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Oral Dis. 2007 Jan;13(1):88-92.

Pilocarpine treatment in a mixed cohort of xerostomic patients.

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Salivary Gland Clinic, Department of Oral Medicine, The Hebrew University-Hadassah School of Dental Medicine, Jerusalem, Israel.



To compare the effect of a single 5-mg dose of pilocarpine hydrochloride on the salivary flow rate in three groups of xerostomic patients.


Forty-five patients were divided into three groups according to the etiology of their xerostomia: (i) radiotherapy; (ii) Sjögren's syndrome; and (iii) sialosis and xerogenic medications. Following the oral administration of a 5-mg pilocarpine hydrochloride tablet blood pressure, heart rate, body temperature and saliva secretion rates were monitored hourly for 3 h and adverse events were reported.


The most significant and persistent elevation of salivary flow rate was observed in the sialosis/drug-induced group followed by the Sjögren's syndrome group. The radiotherapy group presented a significant elevation of salivary secretion rate after 1 and 2 h, but returned to baseline at 3 h. No significant changes in vital signs were reported, except for low diastolic pressure measured at 1 h in the radiotherapy group. Several adverse events were recorded throughout the trial; however, only one patient withdrew from the study.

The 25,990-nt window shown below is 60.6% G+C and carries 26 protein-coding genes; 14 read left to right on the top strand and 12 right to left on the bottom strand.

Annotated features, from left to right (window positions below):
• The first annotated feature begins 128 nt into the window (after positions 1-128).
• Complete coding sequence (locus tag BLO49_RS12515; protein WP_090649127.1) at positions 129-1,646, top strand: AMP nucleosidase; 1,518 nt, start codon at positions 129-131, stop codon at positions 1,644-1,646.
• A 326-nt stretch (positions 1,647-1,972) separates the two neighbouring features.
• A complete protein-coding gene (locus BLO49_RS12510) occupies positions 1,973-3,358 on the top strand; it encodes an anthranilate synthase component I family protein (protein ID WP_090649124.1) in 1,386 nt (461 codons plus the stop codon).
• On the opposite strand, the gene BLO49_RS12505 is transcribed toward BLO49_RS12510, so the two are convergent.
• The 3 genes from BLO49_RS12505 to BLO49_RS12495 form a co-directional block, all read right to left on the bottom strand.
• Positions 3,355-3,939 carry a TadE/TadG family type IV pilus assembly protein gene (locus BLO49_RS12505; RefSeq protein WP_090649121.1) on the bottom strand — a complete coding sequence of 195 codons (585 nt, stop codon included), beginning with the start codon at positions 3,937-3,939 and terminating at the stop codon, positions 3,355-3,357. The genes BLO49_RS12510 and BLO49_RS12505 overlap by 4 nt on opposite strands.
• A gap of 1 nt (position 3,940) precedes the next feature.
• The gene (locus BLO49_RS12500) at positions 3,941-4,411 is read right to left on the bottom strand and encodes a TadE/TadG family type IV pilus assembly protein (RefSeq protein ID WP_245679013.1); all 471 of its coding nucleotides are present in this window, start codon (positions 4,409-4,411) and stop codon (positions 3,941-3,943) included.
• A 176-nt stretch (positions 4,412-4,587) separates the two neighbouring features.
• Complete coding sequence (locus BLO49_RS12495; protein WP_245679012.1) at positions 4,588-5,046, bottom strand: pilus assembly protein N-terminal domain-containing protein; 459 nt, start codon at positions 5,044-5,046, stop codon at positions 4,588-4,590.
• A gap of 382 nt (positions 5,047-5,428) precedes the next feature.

Treatment with pilocarpine hydrochloride tablets may improve saliva secretion in patients taking xerogenic medications and/or suffering from metabolic sialosis expanding the beneficial potential of this sialogogue.

[Indexed for MEDLINE]

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